It is cold season and with all of these people walking around the streets or sitting at their desks sneezing and coughing and downing shots of Dayquil like it’s Jagermeister at a frat party, it’s no wonder that they may have some trouble getting home and sometimes get into auto accidents.

And if a person is sick and single, or at least left to fend for themselves at home while their spouse or significant other is at work, it seems that driving is required to get to the store in order to get some (any) relief…and ice cream. Walking long distances when you barely have the energy to lift your head seems overwhelming, but getting to the car is just as hard.

However, now science has stepped forward and proven that driving with a heavy cold can affect ability to the same extent as drinking more than four double whiskies. Wow, now that IS a frat party!

Driving With A Cold

Could the most dangerous people on the road potentially be totally sober, if not for the bacteria that’s trying it’s hardest to consume them? Safety experts suggest the answer could be “yes.”


British Insurance company Young Marmalade, which carried out the research jointly with UK car and bike accessory manufactuerer, Halfords, say that they have found a dramatic increase in poor driving when cold sufferers were subjected to scientific tests.

Researchers say that driver’s reaction times dropped sharply when they had severe cold symptoms, sudden braking became much more frequent and cornering became erratic as the test subjects were found to be less aware of what was around them.

The research team used what is called a “telematic” box, which records drivers’ speed, braking, and cornering, just like the little black box one might find on an airplane. After a thorough examination of the data, researchers found that a participant who had an “excellent” driving rating of 95% when healthy dropped to 60% when suffering from a cold.

Based on a common UK rating system, a person at 60% should expect to be involved in an accident and may be deemed uninsurable by normal insurance companies. It inspired Young Marmalade to issue a warning for motorists not to drive with heavy colds or flu.

“We would advise a commonsense approach. A heavy cold can impair a driver’s mood, concentration and judgment, if you don’t feel well don’t drive,” they said.

Cardiff University Common Cold Unit in South Wales has also come out with similar conclusions from research they conducted in 2011 involving cold and flu sufferers. They found that their subjects had poor reaction times and alertness, putting them at risk of being involved in an serious car accident.

Symptoms of Bad Driving

Though it is almost impossible to truly gauge statistically, insurance companies suspect sick drivers are responsible for thousands of accidents every year. Police warn that drivers getting behind the wheel while suffering a heavy cold could potentially be putting other drivers at risk and could be found to be driving under the influence (DUI) if they’ve been found to have consumed too much over the counter medicines with alcohol in them. However, they also warn that flus and colds can lead to dangerous, even reckless, behavior.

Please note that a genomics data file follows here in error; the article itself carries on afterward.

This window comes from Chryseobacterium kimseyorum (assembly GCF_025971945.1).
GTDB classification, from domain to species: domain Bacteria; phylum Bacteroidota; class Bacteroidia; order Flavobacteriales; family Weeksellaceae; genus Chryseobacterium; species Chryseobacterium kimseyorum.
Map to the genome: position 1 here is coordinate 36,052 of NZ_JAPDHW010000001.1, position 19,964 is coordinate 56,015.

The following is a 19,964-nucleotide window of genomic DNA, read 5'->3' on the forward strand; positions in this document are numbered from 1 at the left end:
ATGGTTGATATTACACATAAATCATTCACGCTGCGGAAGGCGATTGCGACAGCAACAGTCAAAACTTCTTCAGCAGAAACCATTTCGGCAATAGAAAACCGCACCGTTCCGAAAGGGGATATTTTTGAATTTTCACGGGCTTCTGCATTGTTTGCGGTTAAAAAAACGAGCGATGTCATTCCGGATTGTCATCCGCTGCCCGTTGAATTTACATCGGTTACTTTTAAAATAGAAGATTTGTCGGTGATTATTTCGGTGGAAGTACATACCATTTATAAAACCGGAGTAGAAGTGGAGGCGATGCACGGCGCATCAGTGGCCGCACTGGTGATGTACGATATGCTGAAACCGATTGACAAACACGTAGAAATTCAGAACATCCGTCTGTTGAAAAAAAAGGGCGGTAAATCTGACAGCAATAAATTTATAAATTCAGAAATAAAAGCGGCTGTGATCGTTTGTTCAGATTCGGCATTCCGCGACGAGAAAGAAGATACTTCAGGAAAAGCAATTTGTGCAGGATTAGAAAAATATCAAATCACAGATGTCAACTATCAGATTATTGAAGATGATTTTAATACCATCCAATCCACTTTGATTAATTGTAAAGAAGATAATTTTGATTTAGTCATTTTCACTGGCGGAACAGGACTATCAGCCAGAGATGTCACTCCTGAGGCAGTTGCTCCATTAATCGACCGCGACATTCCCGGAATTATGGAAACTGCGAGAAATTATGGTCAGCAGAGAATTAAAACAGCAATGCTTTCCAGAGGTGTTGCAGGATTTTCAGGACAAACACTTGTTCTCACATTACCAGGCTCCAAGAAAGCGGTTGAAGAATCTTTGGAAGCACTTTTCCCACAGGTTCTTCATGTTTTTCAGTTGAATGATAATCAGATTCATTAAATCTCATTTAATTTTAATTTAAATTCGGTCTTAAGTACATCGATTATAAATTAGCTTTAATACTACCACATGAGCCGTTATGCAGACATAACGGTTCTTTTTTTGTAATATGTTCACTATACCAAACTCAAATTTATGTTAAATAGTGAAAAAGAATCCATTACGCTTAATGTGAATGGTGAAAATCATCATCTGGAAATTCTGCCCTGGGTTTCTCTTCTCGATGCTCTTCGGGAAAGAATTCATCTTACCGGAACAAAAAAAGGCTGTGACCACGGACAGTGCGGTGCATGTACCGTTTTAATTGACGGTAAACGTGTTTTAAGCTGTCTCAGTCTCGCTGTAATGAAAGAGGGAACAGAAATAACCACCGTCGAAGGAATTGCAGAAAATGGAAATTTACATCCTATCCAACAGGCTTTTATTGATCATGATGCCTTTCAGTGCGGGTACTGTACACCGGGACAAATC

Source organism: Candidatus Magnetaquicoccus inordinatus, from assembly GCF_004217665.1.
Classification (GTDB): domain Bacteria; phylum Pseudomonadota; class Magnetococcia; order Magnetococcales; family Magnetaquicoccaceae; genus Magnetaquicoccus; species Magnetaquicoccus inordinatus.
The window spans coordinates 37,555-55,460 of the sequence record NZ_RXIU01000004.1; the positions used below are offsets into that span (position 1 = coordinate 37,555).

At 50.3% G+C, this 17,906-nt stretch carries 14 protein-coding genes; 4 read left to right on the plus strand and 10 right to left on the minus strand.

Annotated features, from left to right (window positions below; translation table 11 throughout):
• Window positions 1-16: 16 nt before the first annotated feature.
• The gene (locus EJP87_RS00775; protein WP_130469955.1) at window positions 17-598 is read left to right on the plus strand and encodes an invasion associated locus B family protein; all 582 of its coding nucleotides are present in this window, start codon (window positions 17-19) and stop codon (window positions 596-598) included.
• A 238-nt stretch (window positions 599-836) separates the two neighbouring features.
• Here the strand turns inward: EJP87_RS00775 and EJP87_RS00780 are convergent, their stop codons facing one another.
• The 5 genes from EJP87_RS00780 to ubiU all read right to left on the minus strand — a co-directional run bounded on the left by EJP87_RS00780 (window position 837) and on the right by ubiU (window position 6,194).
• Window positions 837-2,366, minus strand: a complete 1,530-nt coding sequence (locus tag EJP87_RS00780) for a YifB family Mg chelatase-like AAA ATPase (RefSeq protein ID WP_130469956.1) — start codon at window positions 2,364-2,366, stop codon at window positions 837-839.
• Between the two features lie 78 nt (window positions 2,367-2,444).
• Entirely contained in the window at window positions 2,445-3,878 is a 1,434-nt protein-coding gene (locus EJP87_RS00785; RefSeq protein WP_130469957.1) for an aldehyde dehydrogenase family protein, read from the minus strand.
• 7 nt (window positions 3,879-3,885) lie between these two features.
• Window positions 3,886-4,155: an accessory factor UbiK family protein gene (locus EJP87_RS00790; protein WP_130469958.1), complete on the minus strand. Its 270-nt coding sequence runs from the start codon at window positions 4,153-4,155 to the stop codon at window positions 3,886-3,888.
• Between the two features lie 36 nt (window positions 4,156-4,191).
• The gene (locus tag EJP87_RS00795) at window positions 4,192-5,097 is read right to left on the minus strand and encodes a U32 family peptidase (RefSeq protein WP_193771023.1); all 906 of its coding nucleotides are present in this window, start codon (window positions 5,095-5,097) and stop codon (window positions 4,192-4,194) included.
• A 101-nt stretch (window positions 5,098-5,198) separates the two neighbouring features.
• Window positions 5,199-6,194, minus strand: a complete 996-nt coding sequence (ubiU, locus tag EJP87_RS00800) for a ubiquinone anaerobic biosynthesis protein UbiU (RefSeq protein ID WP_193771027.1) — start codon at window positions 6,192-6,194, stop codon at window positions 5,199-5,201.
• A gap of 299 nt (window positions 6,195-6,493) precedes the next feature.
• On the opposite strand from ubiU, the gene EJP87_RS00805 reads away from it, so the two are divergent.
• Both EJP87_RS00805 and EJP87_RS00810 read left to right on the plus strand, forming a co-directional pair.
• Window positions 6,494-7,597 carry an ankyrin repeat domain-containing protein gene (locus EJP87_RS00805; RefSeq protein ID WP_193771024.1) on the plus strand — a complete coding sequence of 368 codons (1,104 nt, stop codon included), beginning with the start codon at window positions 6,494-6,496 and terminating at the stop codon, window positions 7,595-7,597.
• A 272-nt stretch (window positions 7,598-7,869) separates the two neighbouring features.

“Sneezing can be very violent, especially with a severe cold and causes the sufferer to close their eyes temporarily,” said Pc Steve Rounds, of the Central Motorway Police Group.

Symptoms that should make you reconsider driving:

    • Fever (100º F or greater) – Fevers can cause lightheadedness and confusion and have even been known to cause hallucinations if they are greater than 104º. Every flu is accompanied a temperature, but if it exceeds 100º do not operate a vehicle.
    • Headache – A mild headache and operating a vehicle can be fine, but a flu headache resembles that of a migraine. Light and sound are abrasive and painful causing the sufferer to close their eyes and beg for quiet and darkness. Flu headaches can cause blurred vision, excessive blinking, confusion, and severe shooting pain. You should not drive with those symptoms.
    • Muscle aches – These are irritating, but driving with them is not a potential cause of a car accident unless pain medication is taken (see below).
    • Chills – This is a sign of a fever and should prompt the sufferer to stay in bed.
    • Extreme tiredness – This is a very bad symptom to be driving on. Drowsy driving causes thousands of car accidents and thousands of deaths and injuries every year as tired drivers drift into oncoming lanes and off of roads.
    • Coughing or Sneezing – A hacking cough or excessive sneezing can cause the driver to take their hand temporarily off of the wheel and may cause them to close their eyes. This can be a problem when accidents can happen in a split second.
    • Runny nose – This symptom is just irritating and gross, but doesn’t really contribute to accidents. But driving with one hand while the other is occupied with a tissue only adds to the over dangerousness of driving with a cold.

Seattle Car Accident Attorney

Washington law is very specific about its reckless driving laws, including such things as tailgating, speeding, and driving erratically. Though it may be found that sick drivers are not under the influence of cough syrup or other cold and flu drugs, if they get into a car accident they could potentially be found negligent reckless driving by driving erratically.

If you or someone you know has been injured in a car accident in the state of Washington, you need an experienced representative to assure you receive the best settlement. Call the Seattle car accident attorneys at Phillips Law Firm for a free consultation.